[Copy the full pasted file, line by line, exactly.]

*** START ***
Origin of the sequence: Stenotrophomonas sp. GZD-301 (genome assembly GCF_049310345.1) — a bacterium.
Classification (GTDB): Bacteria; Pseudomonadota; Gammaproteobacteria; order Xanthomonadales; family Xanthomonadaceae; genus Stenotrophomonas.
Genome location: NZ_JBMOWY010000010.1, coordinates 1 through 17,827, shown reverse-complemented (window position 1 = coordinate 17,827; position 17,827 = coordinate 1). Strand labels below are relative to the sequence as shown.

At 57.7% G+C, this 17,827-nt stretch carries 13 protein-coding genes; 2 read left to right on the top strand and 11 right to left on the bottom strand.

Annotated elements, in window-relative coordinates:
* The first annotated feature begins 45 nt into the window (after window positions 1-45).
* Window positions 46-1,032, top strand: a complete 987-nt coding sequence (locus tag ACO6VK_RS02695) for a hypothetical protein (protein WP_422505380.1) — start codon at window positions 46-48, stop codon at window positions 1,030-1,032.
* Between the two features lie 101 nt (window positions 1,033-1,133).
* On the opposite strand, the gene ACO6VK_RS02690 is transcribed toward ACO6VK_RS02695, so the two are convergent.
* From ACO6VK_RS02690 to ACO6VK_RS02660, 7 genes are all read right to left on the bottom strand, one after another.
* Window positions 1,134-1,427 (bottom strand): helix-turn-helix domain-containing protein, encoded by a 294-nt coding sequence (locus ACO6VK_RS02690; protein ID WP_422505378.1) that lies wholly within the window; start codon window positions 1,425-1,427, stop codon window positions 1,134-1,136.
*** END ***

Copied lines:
Origin of the sequence: Stenotrophomonas sp. GZD-301 (genome assembly GCF_049310345.1) — a bacterium.
Classification (GTDB): Bacteria; Pseudomonadota; Gammaproteobacteria; order Xanthomonadales; family Xanthomonadaceae; genus Stenotrophomonas.
Genome location: NZ_JBMOWY010000010.1, coordinates 1 through 17,827, shown reverse-complemented (window position 1 = coordinate 17,827; position 17,827 = coordinate 1). Strand labels below are relative to the sequence as shown.

At 57.7% G+C, this 17,827-nt stretch carries 13 protein-coding genes; 2 read left to right on the top strand and 11 right to left on the bottom strand.

Annotated elements, in window-relative coordinates:
* The first annotated feature begins 45 nt into the window (after window positions 1-45).
* Window positions 46-1,032, top strand: a complete 987-nt coding sequence (locus tag ACO6VK_RS02695) for a hypothetical protein (protein WP_422505380.1) — start codon at window positions 46-48, stop codon at window positions 1,030-1,032.
* Between the two features lie 101 nt (window positions 1,033-1,133).
* On the opposite strand, the gene ACO6VK_RS02690 is transcribed toward ACO6VK_RS02695, so the two are convergent.
* From ACO6VK_RS02690 to ACO6VK_RS02660, 7 genes are all read right to left on the bottom strand, one after another.
* Window positions 1,134-1,427 (bottom strand): helix-turn-helix domain-containing protein, encoded by a 294-nt coding sequence (locus ACO6VK_RS02690; protein ID WP_422505378.1) that lies wholly within the window; start codon window positions 1,425-1,427, stop codon window positions 1,134-1,136.